Expiring Tax Provisions Affecting Your Bottom Line

By William J. Killory, CPA (Feb, 2010)

As the New Year gets underway, having completed our year end planning and seeing our results on financial statements and tax returns, we can look ahead and implement our plans for 2010 and beyond. Investment and hiring decisions are primarily dictated by current business needs and future expectations. Tax considerations are a secondary but important factor.

Federal tax law is the intersection of politics and the need to raise revenue. The current environment is such that there is a desire to increase employment levels and raise revenue to offset budget deficits. We will monitor the situation in Washington and update you as proposals gain traction and move toward passage. In the meantime, by doing nothing, federal tax law has already changed and will continue to change.

The tax cuts proposed by President Bush and implemented by Congress in 2002 and beyond mostly came with expirations dates. The Joint Committee on Taxation prepared a list of expiring federal tax provision for 2009 – 2020. For 2009 and 2010 there are over 140 changes that have or will occur, some having broad ranging significant impact on taxpayers, many having limited impact that affect specialized industries or targeted groups.

One change that we reported on in December is the estate tax. January came without any Congressional action and currently we have no estate tax. We also do not have a step-up in basis for estate assets meaning beneficiaries must use a carry-over basis along with a carry-over holding period. Disposals of these inherited assets will be subject to capital gain treatment. Legislation may be enacted to revive the estate tax this year but it remains to be seen whether it will be retroactive and if so, would that prompt a judicial review?

There are significant business changes this year that affect capital purchases. One of these changes that expired in December is bonus depreciation that allowed you to write off half of new assets with a tax life of twenty years or less. Along with that benefit, the expanded expensing election allowed you to write off up to $250,000 of tangible personal property also expired. The limit for 2010 is currently $134,000 and that will be further reduced to $25,000 next year. There are dollar limits as to total purchases allowed in a year and still qualify for this expensing election. The limit for 2009 was $800,00, for 2010 it is $530,000 and in 2011 it will be $200,000.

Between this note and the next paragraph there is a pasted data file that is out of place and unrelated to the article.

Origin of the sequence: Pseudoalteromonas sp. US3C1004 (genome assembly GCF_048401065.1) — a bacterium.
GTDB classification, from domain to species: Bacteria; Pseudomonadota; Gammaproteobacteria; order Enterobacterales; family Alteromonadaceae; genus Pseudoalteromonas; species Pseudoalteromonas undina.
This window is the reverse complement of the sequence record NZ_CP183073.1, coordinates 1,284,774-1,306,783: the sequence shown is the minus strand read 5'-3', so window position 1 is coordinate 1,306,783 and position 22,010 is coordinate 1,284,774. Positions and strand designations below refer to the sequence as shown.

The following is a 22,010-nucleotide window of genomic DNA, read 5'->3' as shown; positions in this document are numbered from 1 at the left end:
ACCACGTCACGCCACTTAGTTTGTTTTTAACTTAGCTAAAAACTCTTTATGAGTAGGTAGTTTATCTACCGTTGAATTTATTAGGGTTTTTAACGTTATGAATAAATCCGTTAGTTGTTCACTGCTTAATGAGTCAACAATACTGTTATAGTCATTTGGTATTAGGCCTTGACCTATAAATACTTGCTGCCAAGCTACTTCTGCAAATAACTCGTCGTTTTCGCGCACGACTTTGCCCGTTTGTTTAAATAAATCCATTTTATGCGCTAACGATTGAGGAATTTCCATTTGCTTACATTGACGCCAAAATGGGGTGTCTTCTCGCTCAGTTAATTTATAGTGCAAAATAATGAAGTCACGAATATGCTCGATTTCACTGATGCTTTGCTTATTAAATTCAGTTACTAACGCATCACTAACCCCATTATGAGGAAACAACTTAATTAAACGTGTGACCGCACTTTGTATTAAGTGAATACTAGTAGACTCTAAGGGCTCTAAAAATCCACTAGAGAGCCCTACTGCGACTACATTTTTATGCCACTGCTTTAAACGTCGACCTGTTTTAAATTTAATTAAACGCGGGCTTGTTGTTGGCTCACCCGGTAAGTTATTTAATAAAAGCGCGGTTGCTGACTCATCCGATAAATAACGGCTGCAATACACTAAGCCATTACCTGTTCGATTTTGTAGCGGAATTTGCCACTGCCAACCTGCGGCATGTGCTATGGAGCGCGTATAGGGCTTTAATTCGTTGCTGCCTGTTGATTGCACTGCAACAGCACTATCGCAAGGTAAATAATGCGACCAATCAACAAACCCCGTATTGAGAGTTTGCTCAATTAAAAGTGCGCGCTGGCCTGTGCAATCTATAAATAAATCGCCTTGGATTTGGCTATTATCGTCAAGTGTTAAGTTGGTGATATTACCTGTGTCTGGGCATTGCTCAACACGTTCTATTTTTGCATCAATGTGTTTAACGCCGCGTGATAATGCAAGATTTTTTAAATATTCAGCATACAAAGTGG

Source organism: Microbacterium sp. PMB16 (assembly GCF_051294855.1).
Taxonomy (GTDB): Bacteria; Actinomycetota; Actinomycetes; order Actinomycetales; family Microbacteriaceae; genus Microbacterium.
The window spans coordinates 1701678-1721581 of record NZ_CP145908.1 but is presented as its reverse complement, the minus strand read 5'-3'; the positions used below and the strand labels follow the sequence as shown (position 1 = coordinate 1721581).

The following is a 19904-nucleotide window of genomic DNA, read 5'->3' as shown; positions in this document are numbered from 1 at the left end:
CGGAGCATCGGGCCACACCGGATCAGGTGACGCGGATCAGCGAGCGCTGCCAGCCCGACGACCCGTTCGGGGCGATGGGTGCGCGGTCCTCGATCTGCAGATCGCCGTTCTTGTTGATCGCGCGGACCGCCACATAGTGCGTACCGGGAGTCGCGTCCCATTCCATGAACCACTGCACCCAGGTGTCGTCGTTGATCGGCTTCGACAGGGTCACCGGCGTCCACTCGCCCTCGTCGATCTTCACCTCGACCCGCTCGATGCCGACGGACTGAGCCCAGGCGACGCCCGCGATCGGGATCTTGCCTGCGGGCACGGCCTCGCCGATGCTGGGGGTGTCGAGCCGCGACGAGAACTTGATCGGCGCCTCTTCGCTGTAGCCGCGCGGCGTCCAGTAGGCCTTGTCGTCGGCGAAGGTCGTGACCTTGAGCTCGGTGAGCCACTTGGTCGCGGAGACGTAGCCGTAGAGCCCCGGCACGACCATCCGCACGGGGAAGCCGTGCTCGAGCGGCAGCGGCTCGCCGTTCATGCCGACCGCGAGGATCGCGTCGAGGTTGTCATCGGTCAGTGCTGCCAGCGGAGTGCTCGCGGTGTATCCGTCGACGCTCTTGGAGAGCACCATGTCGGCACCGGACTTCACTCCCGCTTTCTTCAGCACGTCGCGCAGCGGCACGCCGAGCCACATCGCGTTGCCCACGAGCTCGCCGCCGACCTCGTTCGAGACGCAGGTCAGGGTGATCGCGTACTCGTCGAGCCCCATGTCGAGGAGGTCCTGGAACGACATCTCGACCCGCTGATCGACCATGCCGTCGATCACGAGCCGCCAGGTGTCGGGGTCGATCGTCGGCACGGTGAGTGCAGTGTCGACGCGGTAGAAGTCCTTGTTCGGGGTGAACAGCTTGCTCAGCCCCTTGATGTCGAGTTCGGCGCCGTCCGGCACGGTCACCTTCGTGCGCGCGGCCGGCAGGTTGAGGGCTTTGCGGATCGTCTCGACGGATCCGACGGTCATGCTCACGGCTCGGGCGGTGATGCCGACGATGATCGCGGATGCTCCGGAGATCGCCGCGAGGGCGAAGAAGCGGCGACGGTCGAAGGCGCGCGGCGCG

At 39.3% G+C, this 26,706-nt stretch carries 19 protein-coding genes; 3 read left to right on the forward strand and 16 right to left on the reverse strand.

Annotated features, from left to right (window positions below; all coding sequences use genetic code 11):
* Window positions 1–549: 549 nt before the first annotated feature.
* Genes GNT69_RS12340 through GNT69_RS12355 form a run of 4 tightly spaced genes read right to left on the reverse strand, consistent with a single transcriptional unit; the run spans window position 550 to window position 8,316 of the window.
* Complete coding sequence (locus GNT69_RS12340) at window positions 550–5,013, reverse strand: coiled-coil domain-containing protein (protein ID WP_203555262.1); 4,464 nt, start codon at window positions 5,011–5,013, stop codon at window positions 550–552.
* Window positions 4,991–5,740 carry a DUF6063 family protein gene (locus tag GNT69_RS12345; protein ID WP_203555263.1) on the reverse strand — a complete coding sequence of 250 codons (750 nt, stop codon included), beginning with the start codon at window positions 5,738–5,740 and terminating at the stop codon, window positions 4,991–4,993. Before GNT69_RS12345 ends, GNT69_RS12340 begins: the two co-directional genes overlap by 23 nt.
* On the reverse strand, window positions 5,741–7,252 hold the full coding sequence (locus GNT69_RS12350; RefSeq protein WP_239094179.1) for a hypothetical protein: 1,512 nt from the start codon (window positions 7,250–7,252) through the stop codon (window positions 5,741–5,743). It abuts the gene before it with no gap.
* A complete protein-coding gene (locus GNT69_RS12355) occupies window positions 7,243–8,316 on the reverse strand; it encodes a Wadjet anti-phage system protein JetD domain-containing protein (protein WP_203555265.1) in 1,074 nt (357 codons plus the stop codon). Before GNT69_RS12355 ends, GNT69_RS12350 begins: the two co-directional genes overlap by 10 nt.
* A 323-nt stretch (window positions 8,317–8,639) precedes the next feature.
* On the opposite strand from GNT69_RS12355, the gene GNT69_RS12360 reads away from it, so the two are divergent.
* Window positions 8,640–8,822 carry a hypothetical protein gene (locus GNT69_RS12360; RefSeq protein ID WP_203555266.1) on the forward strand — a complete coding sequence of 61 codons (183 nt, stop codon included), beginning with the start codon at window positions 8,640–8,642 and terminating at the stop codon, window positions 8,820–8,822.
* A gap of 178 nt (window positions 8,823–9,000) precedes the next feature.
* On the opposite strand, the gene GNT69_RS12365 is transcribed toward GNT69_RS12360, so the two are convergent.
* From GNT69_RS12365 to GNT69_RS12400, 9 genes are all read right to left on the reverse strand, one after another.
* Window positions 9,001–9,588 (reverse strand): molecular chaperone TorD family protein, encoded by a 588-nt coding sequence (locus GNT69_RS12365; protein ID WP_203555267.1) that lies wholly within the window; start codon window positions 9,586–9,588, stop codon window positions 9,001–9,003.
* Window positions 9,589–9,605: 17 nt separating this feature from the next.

The fifteen year life for leasehold improvement, restaurant and retail improvements expired in December but this provision has expired in previous years and may be revived before year-end. The credit for increasing research and development also expired in December but this twenty year old credit has expired just about every year since inception and will likely be revived by year-end as well.

The alternative minimum exemption for married filing jointly is currently $45,000 down from $70,950 in 2009. To make matters worse, many personal credits, such as child credits or energy credits, cannot offset AMT in 2010. The change in the exemption means an increase in the tax bill of up to $6,747 for most married taxpayers residing in New York. Other filing statuses will see a similar increase in taxes if the exemption amount is not increased by year end. It is very likely that this too will be corrected before year-end.

The real treat comes next year when many, if not most, of the Bush administration tax cuts are automatically reversed. The tax brackets that currently range from 10% to 35% will start at 15% and go to 39.6%. The 15% rate on dividends disappears in 2011 and they will be taxed at ordinary rates next year. This is a planning opportunity for some closely held businesses to consider dividend distributions this year. Capital gain rates will go up next year, again presenting a planning opportunity for investors. The estate tax will resurface bringing it back to its 2001 rates and exemptions. The talk in Washington is to allow these rates to come back but modify them for lower income taxpayers.

There are many other changes. The Joint Committee on Taxation report on the expiring provisions by year and by the different tax code sections can be obtained at the following URL:http://www.jct.gov/publications.html?func=startdown&id=3646.

The year is early yet, and the changes in tax law affecting all of us over the next few years will be voluminous. We will keep our eyes open and inform you as the legislative picture becomes clearer. In the meantime, while taxes should not be a prime motivating factor for a particular transaction or decision, the timing of your action can have significantly different consequences depending on when it occurs. Keep us in mind and contact us when thinking about any significant transaction contemplated in the next few years.

 

The information reflected in this article was current at the time of publication. This information will not be modified or updated for any subsequent tax law changes, if any.

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